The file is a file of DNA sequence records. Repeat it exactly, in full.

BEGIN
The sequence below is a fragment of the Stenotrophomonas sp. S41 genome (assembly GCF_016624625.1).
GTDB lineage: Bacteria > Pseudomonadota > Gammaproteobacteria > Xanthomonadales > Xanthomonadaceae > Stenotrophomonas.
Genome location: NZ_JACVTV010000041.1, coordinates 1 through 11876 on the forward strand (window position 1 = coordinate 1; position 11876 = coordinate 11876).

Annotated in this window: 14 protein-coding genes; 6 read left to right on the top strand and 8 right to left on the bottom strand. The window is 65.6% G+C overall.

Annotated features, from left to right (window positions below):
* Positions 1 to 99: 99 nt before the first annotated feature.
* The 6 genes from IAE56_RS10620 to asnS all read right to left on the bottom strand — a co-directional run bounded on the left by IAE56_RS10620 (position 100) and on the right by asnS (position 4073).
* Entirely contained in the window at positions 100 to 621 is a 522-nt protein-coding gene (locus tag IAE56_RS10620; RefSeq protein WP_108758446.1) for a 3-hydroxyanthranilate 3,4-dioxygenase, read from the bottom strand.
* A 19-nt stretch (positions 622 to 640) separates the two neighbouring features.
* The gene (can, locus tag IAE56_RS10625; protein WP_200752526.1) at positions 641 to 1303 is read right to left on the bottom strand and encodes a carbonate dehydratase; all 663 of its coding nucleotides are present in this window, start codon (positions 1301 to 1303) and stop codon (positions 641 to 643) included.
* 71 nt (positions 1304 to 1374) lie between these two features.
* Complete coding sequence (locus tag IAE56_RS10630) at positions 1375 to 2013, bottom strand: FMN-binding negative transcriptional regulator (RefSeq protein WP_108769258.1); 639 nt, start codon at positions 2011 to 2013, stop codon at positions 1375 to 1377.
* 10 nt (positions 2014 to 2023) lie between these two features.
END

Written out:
The sequence below is a fragment of the Stenotrophomonas sp. S41 genome (assembly GCF_016624625.1).
GTDB lineage: Bacteria > Pseudomonadota > Gammaproteobacteria > Xanthomonadales > Xanthomonadaceae > Stenotrophomonas.
Genome location: NZ_JACVTV010000041.1, coordinates 1 through 11876 on the forward strand (window position 1 = coordinate 1; position 11876 = coordinate 11876).

Annotated in this window: 14 protein-coding genes; 6 read left to right on the top strand and 8 right to left on the bottom strand. The window is 65.6% G+C overall.

Annotated features, from left to right (window positions below):
* Positions 1 to 99: 99 nt before the first annotated feature.
* The 6 genes from IAE56_RS10620 to asnS all read right to left on the bottom strand — a co-directional run bounded on the left by IAE56_RS10620 (position 100) and on the right by asnS (position 4073).
* Entirely contained in the window at positions 100 to 621 is a 522-nt protein-coding gene (locus tag IAE56_RS10620; RefSeq protein WP_108758446.1) for a 3-hydroxyanthranilate 3,4-dioxygenase, read from the bottom strand.
* A 19-nt stretch (positions 622 to 640) separates the two neighbouring features.
* The gene (can, locus tag IAE56_RS10625; protein WP_200752526.1) at positions 641 to 1303 is read right to left on the bottom strand and encodes a carbonate dehydratase; all 663 of its coding nucleotides are present in this window, start codon (positions 1301 to 1303) and stop codon (positions 641 to 643) included.
* 71 nt (positions 1304 to 1374) lie between these two features.
* Complete coding sequence (locus tag IAE56_RS10630) at positions 1375 to 2013, bottom strand: FMN-binding negative transcriptional regulator (RefSeq protein WP_108769258.1); 639 nt, start codon at positions 2011 to 2013, stop codon at positions 1375 to 1377.
* 10 nt (positions 2014 to 2023) lie between these two features.